As Wordsworth suggested, Turner looks north from the village churchyard and out into the tranquil expanse beyond. Leaning upon the full range of his painterly techniques, as well as employing a highly sophisticated composition, he encourages the viewer to follow the river Lune deep into the picture plane. The river itself shimmers in the early morning light, gliding - sometimes at speed, sometimes gently - past green fields and tall trees that appear almost ghostly, shrouded in a fine silvery mist. In the distance, again conceived with a mesmerizing combination of sunlight, shadow, mist and cloud, the wooded slopes of Barbon Fell rise up to meet the sky.

In a typical play on the senses, Turner deliberately juxtaposes the almost otherworldly peace of the background with a foreground filled with the sounds and activities of man. On the left stands the pink-stoned village school and some way down the slope, a woman sets out her washing to dry in the sun. In the churchyard itself, a group of schoolboys, who should perhaps be heading for the classroom, instead fool around. While one throws a stone at a make-shift target that has been set up on a nearby tombstone, another has stolen a third's satchel, holding it high above his head. Rather than giving in, the satchel’s true owner retaliates by stealing his tormenter’s hat. All these fun and games are watched by a fourth boy, who leans nonchalantly against a tree.   

Turner painted this watercolour in connection with his efforts to provide illustrations, on behalf of the publishers Longman & Co., for Dr Thomas Dunham Whitaker’s grandiose book a General History of the County of York. In May 1816, Joseph Farington, R.A. excitedly recorded in his diary that ‘Turner told me that he had made an engagement to make 120 drawings, views of various kinds in Yorkshire, for a History of Yorkshire, for which he was to have 3,000 guineas.’ 

Later that summer, Turner travelled north to stay with his friend and patron Walter Fawkes of Farnley Hall. From there, he carried out an extensive tour of the region, all the while searching out significant subjects and making careful pencil drawings in his notebooks. He arrived at Kirkby Lonsdale on 9th August and, using both his Yorkshire 2 and Yorkshire 5 sketchbooks, he recorded the village and its magnificent view from several angles.1 Once back in London, Turner’s ideas for the present watercolour began to take shape. He painted not one, but two ‘colour beginnings’ which are now held at Tate Britain and which show him experimenting with the basic structure of the composition.2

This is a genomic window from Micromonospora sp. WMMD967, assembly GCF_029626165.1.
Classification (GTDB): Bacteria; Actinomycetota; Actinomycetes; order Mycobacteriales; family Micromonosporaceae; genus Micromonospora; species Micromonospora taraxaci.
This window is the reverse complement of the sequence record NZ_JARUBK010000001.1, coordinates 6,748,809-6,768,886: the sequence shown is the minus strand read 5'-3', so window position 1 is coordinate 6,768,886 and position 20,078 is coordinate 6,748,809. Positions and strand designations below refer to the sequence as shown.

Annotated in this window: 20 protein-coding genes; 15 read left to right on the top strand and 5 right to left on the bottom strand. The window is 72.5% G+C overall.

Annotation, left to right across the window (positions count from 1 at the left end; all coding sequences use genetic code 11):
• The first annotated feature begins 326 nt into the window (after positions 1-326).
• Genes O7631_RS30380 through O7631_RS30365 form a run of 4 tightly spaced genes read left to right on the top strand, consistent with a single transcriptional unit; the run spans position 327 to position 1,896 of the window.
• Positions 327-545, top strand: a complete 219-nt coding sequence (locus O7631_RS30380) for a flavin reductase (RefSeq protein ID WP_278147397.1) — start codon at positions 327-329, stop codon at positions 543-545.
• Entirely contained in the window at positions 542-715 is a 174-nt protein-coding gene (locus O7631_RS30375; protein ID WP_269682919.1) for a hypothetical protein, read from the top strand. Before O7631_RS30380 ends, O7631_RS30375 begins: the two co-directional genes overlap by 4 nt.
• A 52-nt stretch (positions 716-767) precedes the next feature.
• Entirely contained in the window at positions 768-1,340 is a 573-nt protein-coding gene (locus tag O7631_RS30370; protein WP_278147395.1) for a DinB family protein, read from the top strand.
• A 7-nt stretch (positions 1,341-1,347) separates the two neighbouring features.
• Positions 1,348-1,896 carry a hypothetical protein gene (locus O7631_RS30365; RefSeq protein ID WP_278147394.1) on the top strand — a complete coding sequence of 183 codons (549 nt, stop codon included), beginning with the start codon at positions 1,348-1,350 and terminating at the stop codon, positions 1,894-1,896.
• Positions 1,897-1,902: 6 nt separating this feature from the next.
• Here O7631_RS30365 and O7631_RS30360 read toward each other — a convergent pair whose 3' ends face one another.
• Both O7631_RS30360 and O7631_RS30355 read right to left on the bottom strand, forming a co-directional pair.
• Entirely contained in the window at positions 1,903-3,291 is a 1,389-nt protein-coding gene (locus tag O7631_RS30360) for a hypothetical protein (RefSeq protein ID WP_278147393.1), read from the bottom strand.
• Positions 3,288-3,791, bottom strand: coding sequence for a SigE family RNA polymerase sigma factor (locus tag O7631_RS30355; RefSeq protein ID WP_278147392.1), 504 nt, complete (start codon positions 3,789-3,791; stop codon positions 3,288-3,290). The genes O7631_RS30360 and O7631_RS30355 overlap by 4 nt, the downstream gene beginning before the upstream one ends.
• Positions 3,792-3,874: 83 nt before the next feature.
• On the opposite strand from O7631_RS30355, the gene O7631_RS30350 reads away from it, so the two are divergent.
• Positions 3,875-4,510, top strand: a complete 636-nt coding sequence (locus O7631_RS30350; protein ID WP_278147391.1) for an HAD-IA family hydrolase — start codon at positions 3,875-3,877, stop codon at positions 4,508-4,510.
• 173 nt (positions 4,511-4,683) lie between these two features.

This lot, the ‘finished’ watercolour, was engraved by Charles Heath and published in 1821 in the History of Richmondshire volume of Whitaker’s book. Although Turner had originally been asked to paint 120 landscapes, the publishers quickly found that they had underestimated their costs and they were forced to significantly reduce the scale of project. Eventually only twenty engravings based on Turner’s views were issued and, in 1823, the venture was brought to a hasty close.

In the hope of recouping some of their losses, Longman & Co. began to sell Turner’s watercolours. Kirkby Lonsdale Churchyard was acquired by one of the firm’s partners, the Scot, Cosmo Orme. In total, he bought four watercolours from the series and when, in 1884, his collection was sold at Christie’s, the present work was acquired by Agnew’s on behalf of the financier Humphry Roberts. He, himself, formed a prestigious collection that not only included twelve watercolours by Turner but also exceptional works by, amongst others, Reynolds, Gainsborough, Constable and Bonington.

Perhaps Kirkby Lonsdale Churchyard’s most celebrated owner was Sir Donald Curry, who acquired the picture at Humphry’s executor’s sale in 1908 and within whose family it was to remain for 104 years. Born the son of a barber from Greenock, near Glasgow, Curry became one of the most remarkable businessmen of his day. He was passionate about Turner and it is recorded that, over his lifetime, he acquired fourteen of his oil paintings, and no fewer than fifty-seven watercolours.

Aside from its great beauty, its distinguished provenance and its long exhibition history, Turner’s Kirkby Lonsdale Churchyard is now also notable for being one of only four works from the group of twenty engraved Richmondshire watercolours to remain in private hands. Discounting an untraced view of Richmond, all the others are now in museum collections, predominantly in Britain, but also as far afield as America and Japan. Its inclusion in this sale therefore undoubtedly provides collectors with a rare opportunity.

We are very grateful to Ian Warrell for this help with cataloguing this work.

1. Tate, Turner Bequest: CXLVVIII 3 and CXLVVIII 3a. 
2. Tate, Turner Bequest: D17187 TB CXCVI W and D17186 (TB CXCVI V)

Old Master & British Works on Paper